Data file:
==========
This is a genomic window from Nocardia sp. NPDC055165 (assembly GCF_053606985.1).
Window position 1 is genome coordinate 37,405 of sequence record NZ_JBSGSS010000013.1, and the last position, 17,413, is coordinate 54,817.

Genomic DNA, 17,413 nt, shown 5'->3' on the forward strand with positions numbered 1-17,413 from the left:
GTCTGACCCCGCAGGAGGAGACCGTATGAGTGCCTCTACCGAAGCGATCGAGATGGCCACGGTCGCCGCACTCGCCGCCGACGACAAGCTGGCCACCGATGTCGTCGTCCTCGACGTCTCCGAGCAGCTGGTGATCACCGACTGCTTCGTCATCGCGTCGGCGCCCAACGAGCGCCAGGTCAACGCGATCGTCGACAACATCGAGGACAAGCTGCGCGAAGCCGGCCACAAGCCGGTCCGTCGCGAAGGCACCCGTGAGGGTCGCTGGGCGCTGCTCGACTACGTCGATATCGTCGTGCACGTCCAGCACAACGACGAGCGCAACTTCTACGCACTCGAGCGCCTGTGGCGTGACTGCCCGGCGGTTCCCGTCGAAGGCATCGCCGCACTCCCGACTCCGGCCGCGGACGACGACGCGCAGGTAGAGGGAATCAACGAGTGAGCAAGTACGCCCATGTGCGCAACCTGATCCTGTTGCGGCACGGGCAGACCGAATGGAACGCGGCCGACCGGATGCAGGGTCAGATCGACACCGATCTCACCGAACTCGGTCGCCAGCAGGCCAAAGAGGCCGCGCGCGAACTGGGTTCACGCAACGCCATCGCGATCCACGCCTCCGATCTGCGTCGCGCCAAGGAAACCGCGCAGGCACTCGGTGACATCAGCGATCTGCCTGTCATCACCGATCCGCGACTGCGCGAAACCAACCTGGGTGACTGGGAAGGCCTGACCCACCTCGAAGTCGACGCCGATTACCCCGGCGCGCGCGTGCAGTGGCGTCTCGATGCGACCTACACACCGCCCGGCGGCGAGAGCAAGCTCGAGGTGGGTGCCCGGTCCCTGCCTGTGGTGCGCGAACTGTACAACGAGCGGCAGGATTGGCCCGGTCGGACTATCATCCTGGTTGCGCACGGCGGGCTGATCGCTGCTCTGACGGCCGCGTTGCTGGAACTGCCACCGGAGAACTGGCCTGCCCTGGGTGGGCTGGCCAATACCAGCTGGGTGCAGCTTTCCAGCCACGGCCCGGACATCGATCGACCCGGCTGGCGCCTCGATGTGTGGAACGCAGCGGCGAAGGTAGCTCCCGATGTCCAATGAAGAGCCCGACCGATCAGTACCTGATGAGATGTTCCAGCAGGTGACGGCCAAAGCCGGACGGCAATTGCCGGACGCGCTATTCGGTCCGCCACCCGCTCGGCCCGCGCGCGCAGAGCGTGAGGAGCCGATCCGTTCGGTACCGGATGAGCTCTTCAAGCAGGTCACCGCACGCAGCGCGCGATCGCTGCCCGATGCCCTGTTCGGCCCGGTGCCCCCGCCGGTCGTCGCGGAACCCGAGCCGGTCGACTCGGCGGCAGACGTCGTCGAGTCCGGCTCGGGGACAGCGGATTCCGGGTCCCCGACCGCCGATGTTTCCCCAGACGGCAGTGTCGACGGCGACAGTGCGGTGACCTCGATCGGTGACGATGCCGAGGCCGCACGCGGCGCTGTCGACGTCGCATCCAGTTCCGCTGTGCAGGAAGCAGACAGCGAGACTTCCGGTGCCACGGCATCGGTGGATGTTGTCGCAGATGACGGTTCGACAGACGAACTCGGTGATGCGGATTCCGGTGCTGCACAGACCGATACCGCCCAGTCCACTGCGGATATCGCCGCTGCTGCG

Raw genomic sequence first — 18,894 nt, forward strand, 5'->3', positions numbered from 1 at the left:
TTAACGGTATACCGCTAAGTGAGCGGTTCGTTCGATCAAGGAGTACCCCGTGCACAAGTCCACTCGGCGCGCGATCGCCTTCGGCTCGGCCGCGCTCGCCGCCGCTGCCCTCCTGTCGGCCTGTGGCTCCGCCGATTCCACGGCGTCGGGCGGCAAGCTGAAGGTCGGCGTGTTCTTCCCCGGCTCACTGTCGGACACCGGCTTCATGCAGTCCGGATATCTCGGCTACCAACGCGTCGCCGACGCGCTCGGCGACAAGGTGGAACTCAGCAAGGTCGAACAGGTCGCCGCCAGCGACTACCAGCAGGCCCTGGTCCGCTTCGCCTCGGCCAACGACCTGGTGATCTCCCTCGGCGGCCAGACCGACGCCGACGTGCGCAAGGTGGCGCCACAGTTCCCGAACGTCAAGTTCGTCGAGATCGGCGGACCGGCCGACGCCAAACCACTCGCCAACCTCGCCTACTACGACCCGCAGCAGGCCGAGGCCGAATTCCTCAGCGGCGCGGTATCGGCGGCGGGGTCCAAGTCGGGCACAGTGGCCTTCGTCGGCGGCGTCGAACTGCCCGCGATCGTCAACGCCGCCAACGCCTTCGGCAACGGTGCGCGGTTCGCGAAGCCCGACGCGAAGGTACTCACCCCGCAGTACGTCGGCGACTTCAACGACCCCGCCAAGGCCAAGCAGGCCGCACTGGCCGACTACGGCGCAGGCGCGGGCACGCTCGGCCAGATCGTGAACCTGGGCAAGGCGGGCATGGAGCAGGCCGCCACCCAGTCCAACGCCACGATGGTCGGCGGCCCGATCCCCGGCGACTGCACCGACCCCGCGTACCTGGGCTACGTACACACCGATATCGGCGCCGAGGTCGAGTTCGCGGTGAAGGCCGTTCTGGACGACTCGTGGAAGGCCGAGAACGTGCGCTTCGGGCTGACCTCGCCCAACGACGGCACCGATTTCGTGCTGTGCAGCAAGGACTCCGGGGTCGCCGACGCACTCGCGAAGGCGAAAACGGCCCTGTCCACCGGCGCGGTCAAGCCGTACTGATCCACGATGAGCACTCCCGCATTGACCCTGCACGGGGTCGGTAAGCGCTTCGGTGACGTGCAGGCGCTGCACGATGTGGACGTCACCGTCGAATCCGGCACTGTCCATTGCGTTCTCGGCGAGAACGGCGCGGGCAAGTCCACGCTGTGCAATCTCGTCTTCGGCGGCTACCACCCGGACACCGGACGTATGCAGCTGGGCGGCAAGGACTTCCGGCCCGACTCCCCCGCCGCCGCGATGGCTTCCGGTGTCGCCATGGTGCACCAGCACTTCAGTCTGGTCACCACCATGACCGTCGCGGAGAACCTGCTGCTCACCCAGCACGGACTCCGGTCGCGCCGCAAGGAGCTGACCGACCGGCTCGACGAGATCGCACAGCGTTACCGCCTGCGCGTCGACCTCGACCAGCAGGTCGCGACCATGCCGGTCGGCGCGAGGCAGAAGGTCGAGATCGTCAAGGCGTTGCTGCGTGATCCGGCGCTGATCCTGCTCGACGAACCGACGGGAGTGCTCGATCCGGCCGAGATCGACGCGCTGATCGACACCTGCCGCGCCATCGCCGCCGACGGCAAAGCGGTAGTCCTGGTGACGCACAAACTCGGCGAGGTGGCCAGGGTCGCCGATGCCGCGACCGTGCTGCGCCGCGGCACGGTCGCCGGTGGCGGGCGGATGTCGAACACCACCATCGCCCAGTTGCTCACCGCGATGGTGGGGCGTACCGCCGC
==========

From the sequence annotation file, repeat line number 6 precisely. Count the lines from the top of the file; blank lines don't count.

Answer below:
TTAACGGTATACCGCTAAGTGAGCGGTTCGTTCGATCAAGGAGTACCCCGTGCACAAGTCCACTCGGCGCGCGATCGCCTTCGGCTCGGCCGCGCTCGCCGCCGCTGCCCTCCTGTCGGCCTGTGGCTCCGCCGATTCCACGGCGTCGGGCGGCAAGCTGAAGGTCGGCGTGTTCTTCCCCGGCTCACTGTCGGACACCGGCTTCATGCAGTCCGGATATCTCGGCTACCAACGCGTCGCCGACGCGCTCGGCGACAAGGTGGAACTCAGCAAGGTCGAACAGGTCGCCGCCAGCGACTACCAGCAGGCCCTGGTCCGCTTCGCCTCGGCCAACGACCTGGTGATCTCCCTCGGCGGCCAGACCGACGCCGACGTGCGCAAGGTGGCGCCACAGTTCCCGAACGTCAAGTTCGTCGAGATCGGCGGACCGGCCGACGCCAAACCACTCGCCAACCTCGCCTACTACGACCCGCAGCAGGCCGAGGCCGAATTCCTCAGCGGCGCGGTATCGGCGGCGGGGTCCAAGTCGGGCACAGTGGCCTTCGTCGGCGGCGTCGAACTGCCCGCGATCGTCAACGCCGCCAACGCCTTCGGCAACGGTGCGCGGTTCGCGAAGCCCGACGCGAAGGTACTCACCCCGCAGTACGTCGGCGACTTCAACGACCCCGCCAAGGCCAAGCAGGCCGCACTGGCCGACTACGGCGCAGGCGCGGGCACGCTCGGCCAGATCGTGAACCTGGGCAAGGCGGGCATGGAGCAGGCCGCCACCCAGTCCAACGCCACGATGGTCGGCGGCCCGATCCCCGGCGACTGCACCGACCCCGCGTACCTGGGCTACGTACACACCGATATCGGCGCCGAGGTCGAGTTCGCGGTGAAGGCCGTTCTGGACGACTCGTGGAAGGCCGAGAACGTGCGCTTCGGGCTGACCTCGCCCAACGACGGCACCGATTTCGTGCTGTGCAGCAAGGACTCCGGGGTCGCCGACGCACTCGCGAAGGCGAAAACGGCCCTGTCCACCGGCGCGGTCAAGCCGTACTGATCCACGATGAGCACTCCCGCATTGACCCTGCACGGGGTCGGTAAGCGCTTCGGTGACGTGCAGGCGCTGCACGATGTGGACGTCACCGTCGAATCCGGCACTGTCCATTGCGTTCTCGGCGAGAACGGCGCGGGCAAGTCCACGCTGTGCAATCTCGTCTTCGGCGGCTACCACCCGGACACCGGACGTATGCAGCTGGGCGGCAAGGACTTCCGGCCCGACTCCCCCGCCGCCGCGATGGCTTCCGGTGTCGCCATGGTGCACCAGCACTTCAGTCTGGTCACCACCATGACCGTCGCGGAGAACCTGCTGCTCACCCAGCACGGACTCCGGTCGCGCCGCAAGGAGCTGACCGACCGGCTCGACGAGATCGCACAGCGTTACCGCCTGCGCGTCGACCTCGACCAGCAGGTCGCGACCATGCCGGTCGGCGCGAGGCAGAAGGTCGAGATCGTCAAGGCGTTGCTGCGTGATCCGGCGCTGATCCTGCTCGACGAACCGACGGGAGTGCTCGATCCGGCCGAGATCGACGCGCTGATCGACACCTGCCGCGCCATCGCCGCCGACGGCAAAGCGGTAGTCCTGGTGACGCACAAACTCGGCGAGGTGGCCAGGGTCGCCGATGCCGCGACCGTGCTGCGCCGCGGCACGGTCGCCGGTGGCGGGCGGATGTCGAACACCACCATCGCCCAGTTGCTCACCGCGATGGTGGGGCGTACCGCCGC